Perhaps this is why Finns believe that Russia’s aggression could also extend to Finland. The vast majority (84%) of Finns regards Russia as a major military threat and only six percent disagree. The proportion of those who perceive Russia as a significant military threat has increased substantially in only a year (25 pp.).

For Finns, the alarm bells already started to ring when Russia occupied Crimea in 2014 and launched the war in Eastern Ukraine. EVA’s 2015 Survey of Values and Attitudes indicated a significant increase in the proportion of those who consider Russia to be a major military threat, and another substantial increase was indicated by the survey in spring 2021.

Finns’ perception of Russia’s current role in global politics is entirely negative. Only three percent of Finns agree with the characterisation that Russia “safeguards world peace, rather than jeopardising it” and 91 percent of Finns reject it. The figures have undergone a huge change since 2005. In 2005, 16 per cent of the respondents considered Russia a safeguard and a much smaller proportion (38%) considered it a threat to world peace. The Values and Attitudes Survey also collected information on Russia’s perceived threat with a seven-part series of questions, in which Finns were asked directly how threatening they currently perceive the actions of Vladimir Putin’s Russia. (Figure 4).

Figure 4.

The results were largely consistent with characterisations regarding Russia. Finns believe that the actions of Putin’s Russia are unequivocally threatening. In practice, everyone sees them as a threat to world peace (96%) and European security (95%). However, Russia is also considered a more direct threat. More than nine out of ten (92%) Finns believe Russia is a threat to the security of the Baltic Sea region. Almost as many (85%) believe that Russia’s actions pose a threat to Finland’s national security, and the majority (55%) believe that Russian actions under Putin pose a direct threat to their own security and that of their family and friends.

These figures explain why the clear majority of Finns (60%) are now in favour of Finland’s membership in NATO. According to the results of EVA’s Survey of Values and Attitudes conducted in spring 2022, a large majority of people in Finland believe that NATO membership would increase Finland’s military security and ability to counter the threat of Russia’s aggression. In the majority’s opinion, the alliance would also increase the Finns’ collective and personal sense of security.

Finns hold Russians in high regard

However, Finns’ strong perception that the actions of the Russian government are threatening does mean that they do not find anything good in Russia. Finns hold their neighbour’s culture and its people in very high regard. Nearly three out of four (73%) consider Russia to have a rich culture and just one in ten (9%) disagree. (Figure 5).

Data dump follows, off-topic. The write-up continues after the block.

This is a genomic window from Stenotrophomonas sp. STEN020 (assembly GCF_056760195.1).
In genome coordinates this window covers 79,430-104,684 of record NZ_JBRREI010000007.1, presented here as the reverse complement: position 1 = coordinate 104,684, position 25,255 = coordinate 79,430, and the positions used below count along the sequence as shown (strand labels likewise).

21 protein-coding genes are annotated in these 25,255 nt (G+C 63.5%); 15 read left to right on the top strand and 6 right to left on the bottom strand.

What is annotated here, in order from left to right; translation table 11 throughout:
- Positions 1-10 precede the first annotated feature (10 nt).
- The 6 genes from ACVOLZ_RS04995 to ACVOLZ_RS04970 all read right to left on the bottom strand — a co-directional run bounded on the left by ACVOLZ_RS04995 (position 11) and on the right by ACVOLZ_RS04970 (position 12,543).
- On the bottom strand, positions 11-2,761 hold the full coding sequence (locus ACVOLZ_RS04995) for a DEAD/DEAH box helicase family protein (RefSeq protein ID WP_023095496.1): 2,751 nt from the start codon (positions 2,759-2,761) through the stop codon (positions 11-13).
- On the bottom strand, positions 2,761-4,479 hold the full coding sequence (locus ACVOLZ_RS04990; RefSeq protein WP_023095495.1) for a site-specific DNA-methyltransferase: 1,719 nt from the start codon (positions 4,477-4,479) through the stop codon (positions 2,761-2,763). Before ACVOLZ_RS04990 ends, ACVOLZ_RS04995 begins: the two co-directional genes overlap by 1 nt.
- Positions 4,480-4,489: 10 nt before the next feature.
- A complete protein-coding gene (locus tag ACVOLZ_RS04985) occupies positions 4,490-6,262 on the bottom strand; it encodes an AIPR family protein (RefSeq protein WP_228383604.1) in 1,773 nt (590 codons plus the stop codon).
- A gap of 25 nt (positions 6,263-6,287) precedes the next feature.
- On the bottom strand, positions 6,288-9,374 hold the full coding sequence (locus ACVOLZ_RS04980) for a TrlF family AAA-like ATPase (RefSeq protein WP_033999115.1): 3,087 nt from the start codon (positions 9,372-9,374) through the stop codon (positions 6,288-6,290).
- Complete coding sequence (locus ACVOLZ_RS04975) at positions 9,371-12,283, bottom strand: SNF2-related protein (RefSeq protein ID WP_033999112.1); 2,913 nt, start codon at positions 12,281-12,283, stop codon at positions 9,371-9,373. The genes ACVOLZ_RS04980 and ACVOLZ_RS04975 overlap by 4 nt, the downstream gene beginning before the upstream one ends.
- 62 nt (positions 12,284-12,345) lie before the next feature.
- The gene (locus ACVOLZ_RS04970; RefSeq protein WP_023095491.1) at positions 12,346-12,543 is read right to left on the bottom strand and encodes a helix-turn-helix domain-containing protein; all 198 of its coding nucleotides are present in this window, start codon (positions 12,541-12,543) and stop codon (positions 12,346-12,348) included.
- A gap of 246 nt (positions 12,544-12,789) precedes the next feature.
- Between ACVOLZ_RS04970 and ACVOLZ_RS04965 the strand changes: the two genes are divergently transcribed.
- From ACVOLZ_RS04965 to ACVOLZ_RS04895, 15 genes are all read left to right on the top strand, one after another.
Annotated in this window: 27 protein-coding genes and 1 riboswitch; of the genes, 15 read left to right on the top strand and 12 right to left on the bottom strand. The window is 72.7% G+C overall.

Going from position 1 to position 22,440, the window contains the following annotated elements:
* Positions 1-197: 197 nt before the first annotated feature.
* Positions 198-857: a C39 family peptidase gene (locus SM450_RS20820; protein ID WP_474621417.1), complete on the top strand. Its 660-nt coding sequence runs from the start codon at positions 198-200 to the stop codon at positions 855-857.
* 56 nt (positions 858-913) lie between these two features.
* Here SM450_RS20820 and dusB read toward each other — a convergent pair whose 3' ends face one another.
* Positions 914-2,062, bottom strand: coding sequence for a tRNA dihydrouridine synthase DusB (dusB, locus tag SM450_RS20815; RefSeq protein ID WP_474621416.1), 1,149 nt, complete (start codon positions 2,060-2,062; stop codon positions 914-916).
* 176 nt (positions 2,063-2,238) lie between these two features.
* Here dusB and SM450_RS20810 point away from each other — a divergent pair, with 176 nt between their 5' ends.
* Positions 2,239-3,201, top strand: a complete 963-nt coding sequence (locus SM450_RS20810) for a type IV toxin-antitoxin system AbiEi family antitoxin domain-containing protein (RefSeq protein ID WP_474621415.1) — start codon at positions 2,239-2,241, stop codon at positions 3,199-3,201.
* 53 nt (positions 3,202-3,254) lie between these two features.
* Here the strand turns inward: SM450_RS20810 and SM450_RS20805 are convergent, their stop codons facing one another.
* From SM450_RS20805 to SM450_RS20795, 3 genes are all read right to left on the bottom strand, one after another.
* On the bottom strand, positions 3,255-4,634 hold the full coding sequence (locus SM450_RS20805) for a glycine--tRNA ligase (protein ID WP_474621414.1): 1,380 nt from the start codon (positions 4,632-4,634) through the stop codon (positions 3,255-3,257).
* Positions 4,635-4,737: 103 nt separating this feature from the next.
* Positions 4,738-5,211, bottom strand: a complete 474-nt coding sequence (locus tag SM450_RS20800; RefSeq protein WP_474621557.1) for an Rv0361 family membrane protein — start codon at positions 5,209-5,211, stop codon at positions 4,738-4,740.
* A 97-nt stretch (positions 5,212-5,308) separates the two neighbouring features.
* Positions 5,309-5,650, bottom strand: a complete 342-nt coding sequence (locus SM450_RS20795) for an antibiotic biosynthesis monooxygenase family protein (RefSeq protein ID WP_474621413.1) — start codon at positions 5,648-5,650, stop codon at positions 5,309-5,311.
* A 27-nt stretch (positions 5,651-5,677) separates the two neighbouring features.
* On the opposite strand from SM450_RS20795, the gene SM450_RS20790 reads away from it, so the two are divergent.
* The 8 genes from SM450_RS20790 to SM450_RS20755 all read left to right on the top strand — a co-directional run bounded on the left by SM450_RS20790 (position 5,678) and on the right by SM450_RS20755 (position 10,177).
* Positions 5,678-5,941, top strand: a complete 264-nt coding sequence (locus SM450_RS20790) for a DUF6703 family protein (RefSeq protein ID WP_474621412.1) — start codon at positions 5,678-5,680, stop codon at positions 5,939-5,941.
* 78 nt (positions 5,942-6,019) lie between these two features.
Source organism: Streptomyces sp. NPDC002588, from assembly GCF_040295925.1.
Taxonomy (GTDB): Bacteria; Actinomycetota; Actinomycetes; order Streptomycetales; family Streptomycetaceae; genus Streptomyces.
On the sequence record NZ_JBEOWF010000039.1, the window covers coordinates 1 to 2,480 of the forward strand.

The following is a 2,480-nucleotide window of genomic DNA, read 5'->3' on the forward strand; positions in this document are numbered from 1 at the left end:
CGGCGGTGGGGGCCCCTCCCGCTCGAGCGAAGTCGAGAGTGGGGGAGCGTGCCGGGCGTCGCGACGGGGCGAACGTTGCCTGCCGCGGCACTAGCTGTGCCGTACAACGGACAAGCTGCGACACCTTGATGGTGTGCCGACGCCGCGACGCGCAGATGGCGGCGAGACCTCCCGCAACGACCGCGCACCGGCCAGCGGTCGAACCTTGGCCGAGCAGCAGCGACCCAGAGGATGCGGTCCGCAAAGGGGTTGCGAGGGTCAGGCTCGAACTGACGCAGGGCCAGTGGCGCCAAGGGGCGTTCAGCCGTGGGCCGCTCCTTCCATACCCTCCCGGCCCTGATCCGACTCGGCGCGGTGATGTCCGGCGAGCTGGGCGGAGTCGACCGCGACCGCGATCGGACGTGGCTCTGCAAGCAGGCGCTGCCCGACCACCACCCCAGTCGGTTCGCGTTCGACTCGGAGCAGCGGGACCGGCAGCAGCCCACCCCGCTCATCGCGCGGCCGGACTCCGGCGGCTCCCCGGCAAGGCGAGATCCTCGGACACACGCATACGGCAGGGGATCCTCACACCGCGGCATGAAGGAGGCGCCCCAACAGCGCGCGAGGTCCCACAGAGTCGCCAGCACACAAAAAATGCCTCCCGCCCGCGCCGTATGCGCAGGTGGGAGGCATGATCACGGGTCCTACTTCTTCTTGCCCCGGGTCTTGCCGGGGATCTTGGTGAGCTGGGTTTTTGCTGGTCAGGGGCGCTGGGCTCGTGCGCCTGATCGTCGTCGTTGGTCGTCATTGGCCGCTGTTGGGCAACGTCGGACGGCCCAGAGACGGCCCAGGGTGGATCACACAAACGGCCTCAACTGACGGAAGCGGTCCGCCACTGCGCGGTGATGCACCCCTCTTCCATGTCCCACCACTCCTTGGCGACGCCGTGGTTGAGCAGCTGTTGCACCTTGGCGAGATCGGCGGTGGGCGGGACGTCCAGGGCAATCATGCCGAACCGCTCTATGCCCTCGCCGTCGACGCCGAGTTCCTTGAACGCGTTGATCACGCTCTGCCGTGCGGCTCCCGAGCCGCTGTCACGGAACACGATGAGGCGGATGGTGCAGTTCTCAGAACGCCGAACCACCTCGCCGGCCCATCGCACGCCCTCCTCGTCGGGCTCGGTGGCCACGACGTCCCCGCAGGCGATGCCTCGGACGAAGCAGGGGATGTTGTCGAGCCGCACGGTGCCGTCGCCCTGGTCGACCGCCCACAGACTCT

Figure 5.

These figures have remained unchanged since 2005. Although perceptions of Russia’s actions and the direction its society is developing have become very pessimistic, this has in practice had no effect whatsoever on how Finns perceive Russia as a country of culture. Despite the grim situation – or as a result of it – the Finns demonstrate sympathy towards ordinary Russians. A clear majority (58%) feel that Russian citizens are pleasent people, and less than one fifth (18%) disagree. The attack on Ukraine has not affected this. In fact, the proportion of those who hold Russians in high regard has increased somewhat from last year and is 10 percentage points
higher than in 2005.

These views are indicative of the very positive general attitude Finns have towards Russians. They suggest that despite the emotional turmoil caused by the war in Ukraine, the Finns are not very enthusiastic about stigmatising, let alone blaming, ordinary Russians for the actions taken by the Russian leadership and armed forces, which they consider absolutely reprehensible.

However, the sympathy for Russians does not extend to the Russian state. Just under a quarter (24%) think Russia has been misunderstood and is subject to groundless prejudice and fear, but the majority (53%) reject this claim. The change in attitudes that has taken place since 2005 indicates that Finns have become much less sympathetic and accepting regarding Russia. In terms of values and culture, Russia is also considered to have become more distant. Around one fifth (21%) feel that Russia is part of the European cultural sphere, but the majority (57%) feel that it represents different ideas and beliefs. For Europeans, the key values of democracy, freedom and equality have not taken root in Russia. The results of the Values and Attitudes Survey show that still in 2005, a large number of Finns (45%) saw Russia as a part of the greater European family. However, since then, the nascent hopes of a more European Russia have disappeared.

How the survey was conducted

The results are based on the responses of 2,074 people. The error margin of the results is 2–3 percentage
points in each direction on the level of the entire population. The data were collected from 4 March  to 15 March 2022. The respondents represent the population aged 18–79 across all of Finland (excl. Åland). The material was collected in a Taloustutkimus Oy internet panel, from which the survey sample was formed through stratified random sampling. The material has been weighted so as to represent the population according to age, gender,
place of residence, education, profession or position, sector and party affiliation. The statistical analysis of the material was carried out and the graphics of the results created by Pentti Kiljunen at Yhdyskuntatutkimus
Oy. The results and their more detailed itemisations of by population group are available on EVA’s website. EVA has conducted the Survey on Values and Attitudes since 1984.